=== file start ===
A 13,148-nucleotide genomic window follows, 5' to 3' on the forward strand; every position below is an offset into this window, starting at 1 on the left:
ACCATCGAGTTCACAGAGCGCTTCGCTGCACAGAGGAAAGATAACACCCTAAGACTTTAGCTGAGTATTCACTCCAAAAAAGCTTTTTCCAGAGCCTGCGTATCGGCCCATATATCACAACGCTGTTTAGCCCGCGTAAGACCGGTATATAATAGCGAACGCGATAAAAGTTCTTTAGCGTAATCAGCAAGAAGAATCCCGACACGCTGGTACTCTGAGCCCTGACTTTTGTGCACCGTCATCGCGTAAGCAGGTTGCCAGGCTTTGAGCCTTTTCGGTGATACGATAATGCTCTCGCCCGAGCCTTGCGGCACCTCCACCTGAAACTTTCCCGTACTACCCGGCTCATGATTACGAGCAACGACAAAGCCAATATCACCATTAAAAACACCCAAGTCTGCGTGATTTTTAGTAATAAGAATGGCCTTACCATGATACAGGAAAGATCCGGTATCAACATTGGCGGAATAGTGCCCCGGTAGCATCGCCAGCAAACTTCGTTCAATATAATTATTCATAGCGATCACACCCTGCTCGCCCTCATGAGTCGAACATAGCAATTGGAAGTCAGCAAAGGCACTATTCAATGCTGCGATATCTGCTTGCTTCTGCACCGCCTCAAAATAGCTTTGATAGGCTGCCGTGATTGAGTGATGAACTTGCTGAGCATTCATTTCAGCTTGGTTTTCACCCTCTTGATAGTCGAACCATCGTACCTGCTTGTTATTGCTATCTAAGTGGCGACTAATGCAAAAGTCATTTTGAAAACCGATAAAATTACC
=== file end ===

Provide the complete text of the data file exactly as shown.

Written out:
A 13,148-nucleotide genomic window follows, 5' to 3' on the forward strand; every position below is an offset into this window, starting at 1 on the left:
ACCATCGAGTTCACAGAGCGCTTCGCTGCACAGAGGAAAGATAACACCCTAAGACTTTAGCTGAGTATTCACTCCAAAAAAGCTTTTTCCAGAGCCTGCGTATCGGCCCATATATCACAACGCTGTTTAGCCCGCGTAAGACCGGTATATAATAGCGAACGCGATAAAAGTTCTTTAGCGTAATCAGCAAGAAGAATCCCGACACGCTGGTACTCTGAGCCCTGACTTTTGTGCACCGTCATCGCGTAAGCAGGTTGCCAGGCTTTGAGCCTTTTCGGTGATACGATAATGCTCTCGCCCGAGCCTTGCGGCACCTCCACCTGAAACTTTCCCGTACTACCCGGCTCATGATTACGAGCAACGACAAAGCCAATATCACCATTAAAAACACCCAAGTCTGCGTGATTTTTAGTAATAAGAATGGCCTTACCATGATACAGGAAAGATCCGGTATCAACATTGGCGGAATAGTGCCCCGGTAGCATCGCCAGCAAACTTCGTTCAATATAATTATTCATAGCGATCACACCCTGCTCGCCCTCATGAGTCGAACATAGCAATTGGAAGTCAGCAAAGGCACTATTCAATGCTGCGATATCTGCTTGCTTCTGCACCGCCTCAAAATAGCTTTGATAGGCTGCCGTGATTGAGTGATGAACTTGCTGAGCATTCATTTCAGCTTGGTTTTCACCCTCTTGATAGTCGAACCATCGTACCTGCTTGTTATTGCTATCTAAGTGGCGACTAATGCAAAAGTCATTTTGAAAACCGATAAAATTACC